Three analysts give their current views on the top UK banks. The following six stocks, including HBOS, are down 42 per cent on average over the past year, compared with a FTSE 100 fall of 18 per cent – but are down just 5 per cent over the past three months, compared with a 19 per cent drop on the FTSE.
PK: This is the safe haven of all the banks and its rating reflects that. Household, its subprime subsidiary, continues to face significant challenges, but its global spread and well- capitalised balance sheet make it a core hold.
RH: In spite of being the first UK bank to flag subprime problems, its geographical diversification and the perceived strength of its balance sheet have left it well positioned for the long haul. A strong hold.
GS: I am more neutral on HSBC. There has been a slowing in its Far East markets business, plus it is exposed to the US housing market, so for me it is a hold.
RH: The group’s lack of exposure to the subprime fallout, coupled with its strong exposure to the buoyant Asian economies has meant that the stock is the most preferred in the sector, and has been for some time now. A cautious buy.
GS: This is a buy into weakness. It’s an emerging market play and has always been seen as a good way of gaining exposure to Far Eastern economies. But if you think there’ll be a global slowdown you should sell.
PK: Well capitalised, the recent 25 per cent pullback in shares leaves it on a slight discount to HSBC. A core buy.
RH: Lloyds’ perceived middle of the road and UK-centric approach has been somewhat vindicated by its lack of exposure to most toxic assets. A weak hold.
PK: The potential purchase of HBOS has increased the risk profile of the group by significantly upping the exposure to the domestic property market. A hold, but the risks have moved away from the previous “safe haven” status.
GS: I would hope there’d be some long-term value for investors as it’s creating such a goliath in the high street. But if you think the deal will go through on the initial terms, you should probably buy HBOS now rather than Lloyds as it’s trading at a discount to the terms.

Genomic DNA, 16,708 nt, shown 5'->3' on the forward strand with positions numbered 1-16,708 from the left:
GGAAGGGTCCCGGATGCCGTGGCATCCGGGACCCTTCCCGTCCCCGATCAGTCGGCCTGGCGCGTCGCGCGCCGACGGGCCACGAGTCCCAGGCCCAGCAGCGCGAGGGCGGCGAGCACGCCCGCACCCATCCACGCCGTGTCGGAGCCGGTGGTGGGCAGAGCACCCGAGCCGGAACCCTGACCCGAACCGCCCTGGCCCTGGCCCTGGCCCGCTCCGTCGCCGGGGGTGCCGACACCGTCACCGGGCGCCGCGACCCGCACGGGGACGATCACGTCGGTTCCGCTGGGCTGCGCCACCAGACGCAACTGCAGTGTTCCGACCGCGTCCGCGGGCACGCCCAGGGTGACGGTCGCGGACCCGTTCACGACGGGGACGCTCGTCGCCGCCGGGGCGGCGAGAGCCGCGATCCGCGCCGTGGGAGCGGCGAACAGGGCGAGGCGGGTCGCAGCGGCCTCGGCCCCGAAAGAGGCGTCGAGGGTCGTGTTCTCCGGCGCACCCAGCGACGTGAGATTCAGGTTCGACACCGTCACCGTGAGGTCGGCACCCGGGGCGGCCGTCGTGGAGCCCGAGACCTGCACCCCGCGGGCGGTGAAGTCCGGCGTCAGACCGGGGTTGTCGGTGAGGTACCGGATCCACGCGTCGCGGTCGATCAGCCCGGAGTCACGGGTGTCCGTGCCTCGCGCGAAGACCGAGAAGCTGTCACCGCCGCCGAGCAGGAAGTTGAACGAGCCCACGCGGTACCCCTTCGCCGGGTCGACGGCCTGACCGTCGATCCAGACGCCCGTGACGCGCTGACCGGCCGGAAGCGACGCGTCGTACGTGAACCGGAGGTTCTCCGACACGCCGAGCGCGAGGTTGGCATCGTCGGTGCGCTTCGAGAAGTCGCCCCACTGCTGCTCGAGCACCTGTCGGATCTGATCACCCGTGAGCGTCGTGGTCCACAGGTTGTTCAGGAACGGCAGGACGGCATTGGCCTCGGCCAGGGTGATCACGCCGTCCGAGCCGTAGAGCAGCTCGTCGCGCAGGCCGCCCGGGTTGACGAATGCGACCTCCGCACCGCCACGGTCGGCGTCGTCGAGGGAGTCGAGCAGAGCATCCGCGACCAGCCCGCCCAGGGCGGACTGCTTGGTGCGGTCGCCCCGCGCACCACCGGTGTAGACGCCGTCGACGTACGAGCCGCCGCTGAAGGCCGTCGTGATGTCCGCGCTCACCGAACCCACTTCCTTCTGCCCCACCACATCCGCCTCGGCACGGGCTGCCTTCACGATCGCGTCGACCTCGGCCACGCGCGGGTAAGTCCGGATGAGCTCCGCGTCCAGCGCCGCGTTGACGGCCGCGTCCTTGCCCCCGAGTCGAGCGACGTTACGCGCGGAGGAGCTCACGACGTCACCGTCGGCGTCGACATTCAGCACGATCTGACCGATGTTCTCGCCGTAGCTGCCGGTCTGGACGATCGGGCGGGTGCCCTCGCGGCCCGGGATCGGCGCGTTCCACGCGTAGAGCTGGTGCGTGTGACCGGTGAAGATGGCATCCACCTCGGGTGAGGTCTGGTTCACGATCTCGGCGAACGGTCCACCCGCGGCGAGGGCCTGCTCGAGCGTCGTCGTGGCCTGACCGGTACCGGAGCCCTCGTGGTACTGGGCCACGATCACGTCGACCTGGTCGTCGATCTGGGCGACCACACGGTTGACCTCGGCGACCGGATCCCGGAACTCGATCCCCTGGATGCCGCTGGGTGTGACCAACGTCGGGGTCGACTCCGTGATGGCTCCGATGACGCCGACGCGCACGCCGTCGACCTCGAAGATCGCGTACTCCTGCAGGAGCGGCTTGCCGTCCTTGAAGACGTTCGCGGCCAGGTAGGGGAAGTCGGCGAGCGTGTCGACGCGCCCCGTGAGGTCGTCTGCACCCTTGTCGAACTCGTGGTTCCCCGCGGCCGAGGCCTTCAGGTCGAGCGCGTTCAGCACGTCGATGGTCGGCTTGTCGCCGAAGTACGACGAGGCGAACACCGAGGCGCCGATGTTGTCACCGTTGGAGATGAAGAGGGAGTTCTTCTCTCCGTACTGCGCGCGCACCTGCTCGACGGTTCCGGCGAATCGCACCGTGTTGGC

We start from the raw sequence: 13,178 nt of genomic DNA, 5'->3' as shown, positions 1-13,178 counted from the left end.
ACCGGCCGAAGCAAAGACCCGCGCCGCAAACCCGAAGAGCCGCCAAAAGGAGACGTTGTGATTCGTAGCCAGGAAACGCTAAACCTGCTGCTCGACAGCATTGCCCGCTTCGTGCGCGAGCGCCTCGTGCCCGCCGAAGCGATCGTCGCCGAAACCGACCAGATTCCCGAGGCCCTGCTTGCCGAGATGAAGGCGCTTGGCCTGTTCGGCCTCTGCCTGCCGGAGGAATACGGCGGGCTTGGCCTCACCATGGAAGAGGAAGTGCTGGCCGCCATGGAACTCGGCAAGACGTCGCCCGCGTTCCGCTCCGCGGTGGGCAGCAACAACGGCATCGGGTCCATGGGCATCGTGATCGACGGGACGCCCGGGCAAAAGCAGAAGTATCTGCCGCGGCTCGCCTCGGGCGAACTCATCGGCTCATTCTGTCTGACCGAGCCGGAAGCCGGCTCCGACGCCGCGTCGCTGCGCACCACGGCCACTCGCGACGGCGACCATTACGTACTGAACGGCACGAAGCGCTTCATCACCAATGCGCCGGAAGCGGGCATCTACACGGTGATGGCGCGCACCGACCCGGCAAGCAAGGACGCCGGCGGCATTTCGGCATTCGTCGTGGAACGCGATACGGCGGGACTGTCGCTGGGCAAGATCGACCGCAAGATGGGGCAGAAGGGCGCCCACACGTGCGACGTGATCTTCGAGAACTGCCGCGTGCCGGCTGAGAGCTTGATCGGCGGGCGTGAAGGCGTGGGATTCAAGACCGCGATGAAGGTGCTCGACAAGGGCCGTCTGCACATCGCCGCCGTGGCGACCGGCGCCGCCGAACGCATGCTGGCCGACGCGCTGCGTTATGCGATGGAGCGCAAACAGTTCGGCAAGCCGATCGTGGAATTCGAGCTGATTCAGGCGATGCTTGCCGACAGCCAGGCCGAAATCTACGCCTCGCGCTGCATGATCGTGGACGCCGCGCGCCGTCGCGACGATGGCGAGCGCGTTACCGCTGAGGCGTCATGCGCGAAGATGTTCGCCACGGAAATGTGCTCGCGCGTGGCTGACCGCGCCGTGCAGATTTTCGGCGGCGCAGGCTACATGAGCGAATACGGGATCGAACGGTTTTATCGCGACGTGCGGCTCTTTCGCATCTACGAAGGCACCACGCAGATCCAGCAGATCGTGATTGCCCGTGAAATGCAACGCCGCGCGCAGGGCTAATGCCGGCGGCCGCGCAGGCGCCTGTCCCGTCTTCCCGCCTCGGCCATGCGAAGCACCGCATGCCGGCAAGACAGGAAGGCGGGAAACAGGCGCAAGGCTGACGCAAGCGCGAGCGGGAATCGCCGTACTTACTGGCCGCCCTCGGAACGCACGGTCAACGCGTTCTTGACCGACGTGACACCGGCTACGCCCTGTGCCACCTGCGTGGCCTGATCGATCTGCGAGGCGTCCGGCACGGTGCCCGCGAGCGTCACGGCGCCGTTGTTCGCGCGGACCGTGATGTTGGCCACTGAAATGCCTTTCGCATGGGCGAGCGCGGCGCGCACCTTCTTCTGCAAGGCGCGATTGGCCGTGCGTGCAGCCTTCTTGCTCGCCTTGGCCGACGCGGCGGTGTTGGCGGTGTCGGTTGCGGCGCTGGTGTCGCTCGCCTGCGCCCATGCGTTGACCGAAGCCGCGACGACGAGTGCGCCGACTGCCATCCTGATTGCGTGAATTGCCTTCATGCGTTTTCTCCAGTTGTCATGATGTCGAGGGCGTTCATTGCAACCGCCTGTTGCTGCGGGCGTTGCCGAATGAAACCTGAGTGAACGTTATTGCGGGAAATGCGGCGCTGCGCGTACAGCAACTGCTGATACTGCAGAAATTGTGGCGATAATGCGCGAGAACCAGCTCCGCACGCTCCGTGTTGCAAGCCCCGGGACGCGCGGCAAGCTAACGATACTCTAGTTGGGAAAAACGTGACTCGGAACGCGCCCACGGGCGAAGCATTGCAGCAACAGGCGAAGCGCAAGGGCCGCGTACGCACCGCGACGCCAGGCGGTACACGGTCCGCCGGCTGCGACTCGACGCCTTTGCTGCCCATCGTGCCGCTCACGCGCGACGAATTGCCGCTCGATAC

PK: The purchase of Lehman Brothers’ US division is generally perceived to be one of the best deals in this downturn and has turned sentiment in favour of management. Overall, this becomes our preferred play outside of the obvious safe haven plays.
GS: If I had to go for one bank, I’d go for Barclays. It has cherrypicked some cheap assets with Lehmans, and it has good backing from overseas investors.
RH: The shares have recovered of late, with the market impressed by its acquisition of certain Lehman Brothers’ assets, rather than getting involved in a bail-out of the entire firm. A weak hold.
PK: While it raised the most money during the round of the capital raising exercises (£12bn), the extent of the problems at Fortis, its partner in the ABN Amro takeover, begs the question as to whether it will be enough. A weak hold.
RH: With hindsight, the ABN acquisition was ill-timed and overpriced. But the overall business model is well diversified and there is a tentative feeling that worries around the stock may be priced in, with the shares having fallen nearly 60 per cent over the past year. A strong hold.
GS: We’d avoid RBS at the moment because the timing of the ABN Amro purchase couldn’t be worse. Also at present there are problems with its Ulster Bank arm, with fears that people are switching into the government-
backed Irish banks instead.